• Buying in person 1. If you are in physical proximity to the piece you are contemplating purchasing, try to get the dealer to let you handle it. If it is a painting, look on the back. 2. Examine how well it has been framed and if the canvas was stretched evenly. 3. Look for notes from the artist on the back or stickers indicating earlier sales prices. 4. Ask if you can examine it in the sunlight to see its true colors. 5. Look for cracking or other poor craftsmanship signals. Approach galleries at off-peak hours for the best personal service.
  • If you are buying online, contact the sales agent and ask lots of questions. 1. Ask if there are any additional photos of the work, particularly installation photos. This will help you see how it might fit in your home. 2. Ask if they will ship it for free. 3. Ask if they will frame it at a discount. 4. Ask if they know the artist or if it is just a clearing house for artwork. 5. If you don’t feel you are getting good personal service, shop somewhere else.
  • Provenance 1. The provenance is all the paperwork that follows a painting. Ask for this information. The dealer should be able to provide you with information relating to other shows the work has been in, as well as past sales, media coverage of the artist or artwork, etc. Gather as much as you can. 2. If you do buy the artwork, keep all your receipts and paperwork in case you want to sell it later. Diana and Actaeon by Titian has a full provenance covering its passage through several owners and four countries since it was painted for Philip II of Spain in the 1550s. Source: Wikipedia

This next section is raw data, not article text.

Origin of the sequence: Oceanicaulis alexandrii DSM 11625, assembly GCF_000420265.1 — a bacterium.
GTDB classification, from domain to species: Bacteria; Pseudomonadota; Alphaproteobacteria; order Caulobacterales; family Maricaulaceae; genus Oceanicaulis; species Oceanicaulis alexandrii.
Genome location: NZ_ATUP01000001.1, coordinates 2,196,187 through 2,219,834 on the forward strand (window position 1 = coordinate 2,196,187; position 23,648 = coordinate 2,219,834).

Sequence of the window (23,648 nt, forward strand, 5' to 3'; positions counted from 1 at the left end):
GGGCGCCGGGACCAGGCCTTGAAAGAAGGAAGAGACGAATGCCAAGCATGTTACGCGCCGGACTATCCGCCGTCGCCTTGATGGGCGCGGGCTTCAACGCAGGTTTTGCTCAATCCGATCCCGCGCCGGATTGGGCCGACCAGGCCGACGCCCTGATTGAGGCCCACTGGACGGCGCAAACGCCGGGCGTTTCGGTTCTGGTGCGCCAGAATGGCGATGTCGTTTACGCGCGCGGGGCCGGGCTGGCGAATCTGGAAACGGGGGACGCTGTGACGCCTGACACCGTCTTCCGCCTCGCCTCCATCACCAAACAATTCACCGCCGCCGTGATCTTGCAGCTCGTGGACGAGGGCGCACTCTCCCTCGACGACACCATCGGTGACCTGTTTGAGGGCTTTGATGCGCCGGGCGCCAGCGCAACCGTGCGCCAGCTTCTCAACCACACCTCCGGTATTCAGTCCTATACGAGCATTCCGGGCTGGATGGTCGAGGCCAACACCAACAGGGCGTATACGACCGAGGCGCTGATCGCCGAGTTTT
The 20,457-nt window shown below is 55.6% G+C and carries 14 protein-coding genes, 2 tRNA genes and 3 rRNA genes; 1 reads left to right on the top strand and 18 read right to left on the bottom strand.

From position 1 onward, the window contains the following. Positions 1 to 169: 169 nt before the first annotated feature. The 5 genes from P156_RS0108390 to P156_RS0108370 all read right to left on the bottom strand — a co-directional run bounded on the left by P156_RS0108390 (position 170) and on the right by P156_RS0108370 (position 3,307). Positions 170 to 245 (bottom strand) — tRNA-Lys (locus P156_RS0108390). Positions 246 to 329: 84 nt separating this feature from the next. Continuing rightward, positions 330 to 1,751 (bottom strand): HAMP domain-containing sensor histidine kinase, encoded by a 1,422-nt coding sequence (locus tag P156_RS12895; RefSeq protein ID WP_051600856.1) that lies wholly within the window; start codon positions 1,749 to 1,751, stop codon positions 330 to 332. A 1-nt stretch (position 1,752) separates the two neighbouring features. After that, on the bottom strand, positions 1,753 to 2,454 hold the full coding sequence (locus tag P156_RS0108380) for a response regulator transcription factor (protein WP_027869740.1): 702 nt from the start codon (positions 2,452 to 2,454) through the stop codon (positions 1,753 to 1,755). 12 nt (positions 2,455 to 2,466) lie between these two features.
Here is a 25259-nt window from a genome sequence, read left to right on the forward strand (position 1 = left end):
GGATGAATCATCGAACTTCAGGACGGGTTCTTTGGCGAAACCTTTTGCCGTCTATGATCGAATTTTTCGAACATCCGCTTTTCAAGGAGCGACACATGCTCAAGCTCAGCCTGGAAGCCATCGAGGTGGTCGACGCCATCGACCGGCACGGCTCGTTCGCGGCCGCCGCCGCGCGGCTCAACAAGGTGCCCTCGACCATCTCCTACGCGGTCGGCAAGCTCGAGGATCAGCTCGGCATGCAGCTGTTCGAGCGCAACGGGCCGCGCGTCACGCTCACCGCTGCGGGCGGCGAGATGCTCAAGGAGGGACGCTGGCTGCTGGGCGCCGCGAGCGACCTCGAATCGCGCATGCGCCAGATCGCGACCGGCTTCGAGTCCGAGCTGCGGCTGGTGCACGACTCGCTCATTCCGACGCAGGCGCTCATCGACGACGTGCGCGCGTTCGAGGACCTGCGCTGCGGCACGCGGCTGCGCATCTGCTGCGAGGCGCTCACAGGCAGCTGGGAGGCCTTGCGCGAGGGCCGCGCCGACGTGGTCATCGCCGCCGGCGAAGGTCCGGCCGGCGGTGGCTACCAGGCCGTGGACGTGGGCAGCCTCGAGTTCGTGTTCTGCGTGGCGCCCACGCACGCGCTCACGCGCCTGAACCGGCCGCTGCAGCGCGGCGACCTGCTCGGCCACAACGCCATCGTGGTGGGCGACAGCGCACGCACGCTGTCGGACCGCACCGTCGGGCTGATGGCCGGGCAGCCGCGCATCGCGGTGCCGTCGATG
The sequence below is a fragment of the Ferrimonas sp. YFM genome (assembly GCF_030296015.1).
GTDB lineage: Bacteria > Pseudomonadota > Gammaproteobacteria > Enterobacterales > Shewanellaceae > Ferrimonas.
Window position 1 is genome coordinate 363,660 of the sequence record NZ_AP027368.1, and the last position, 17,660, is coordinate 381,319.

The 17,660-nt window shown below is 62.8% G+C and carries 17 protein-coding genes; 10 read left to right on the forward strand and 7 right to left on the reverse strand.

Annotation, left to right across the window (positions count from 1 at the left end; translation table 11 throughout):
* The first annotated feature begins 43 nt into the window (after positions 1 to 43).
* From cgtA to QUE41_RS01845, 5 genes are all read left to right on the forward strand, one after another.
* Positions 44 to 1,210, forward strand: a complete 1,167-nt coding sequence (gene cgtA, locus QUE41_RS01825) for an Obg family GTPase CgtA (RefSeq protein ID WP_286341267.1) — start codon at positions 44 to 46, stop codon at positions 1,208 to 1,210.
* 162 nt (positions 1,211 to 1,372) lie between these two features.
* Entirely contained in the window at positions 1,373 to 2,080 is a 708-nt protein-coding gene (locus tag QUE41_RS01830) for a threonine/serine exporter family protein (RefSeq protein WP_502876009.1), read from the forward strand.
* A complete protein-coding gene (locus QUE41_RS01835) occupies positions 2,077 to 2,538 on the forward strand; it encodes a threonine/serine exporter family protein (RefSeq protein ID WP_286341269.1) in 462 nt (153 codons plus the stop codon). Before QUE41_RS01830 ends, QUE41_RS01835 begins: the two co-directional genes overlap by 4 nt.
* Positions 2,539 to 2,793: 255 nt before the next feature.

• If you are buying a rather expensive work of art, don’t be afraid to ask for an appraisal. 1. You might have to pay for it yourself, but it can give you piece of mind and authenticate the work. There is also a chance that it has already been appraised, in which case the dealer can provide you with the certificate of appraisal. 2. Do your research! This da vinci painting was recently discovered. It could appraise for millions and millions! Source: The Telegraph.
  • Establish a budget, but be realistic. Artwork is not cheap, especially artwork by established artists that increases in value and will stand the test of time. Keep in mind that galleries keep 50% of the asking price and framing costs are also quite high. Most artists are not getting rich off their art, but do want a profit. With that said, there is a lot of great artwork out there and you should be able to find something within almost any budget. Just do your research. “A Good Day’s Work” Bruce Black
  • FINALLY, BUY WHAT YOU LIKE, BUT LISTEN TO THE PROFESSIONALS. 1. Buy what you personally enjoy and would want in your home. This way, you are almost guaranteed to have a happy buying process and to enjoy the work for a long time to come. 2. However, listen to the what the professionals have to say about a particular style or artist. Visit museums to see the best examples of that style. Visit lots of galleries and talk to the owners. Read about the history of the styles you enjoy. Then buy what you like and take it home! “Falling Apart” Bruce Black
  • If you enjoyed this slide show, please “like” it on social media and visit the personal website of artist and teacher Bruce Black at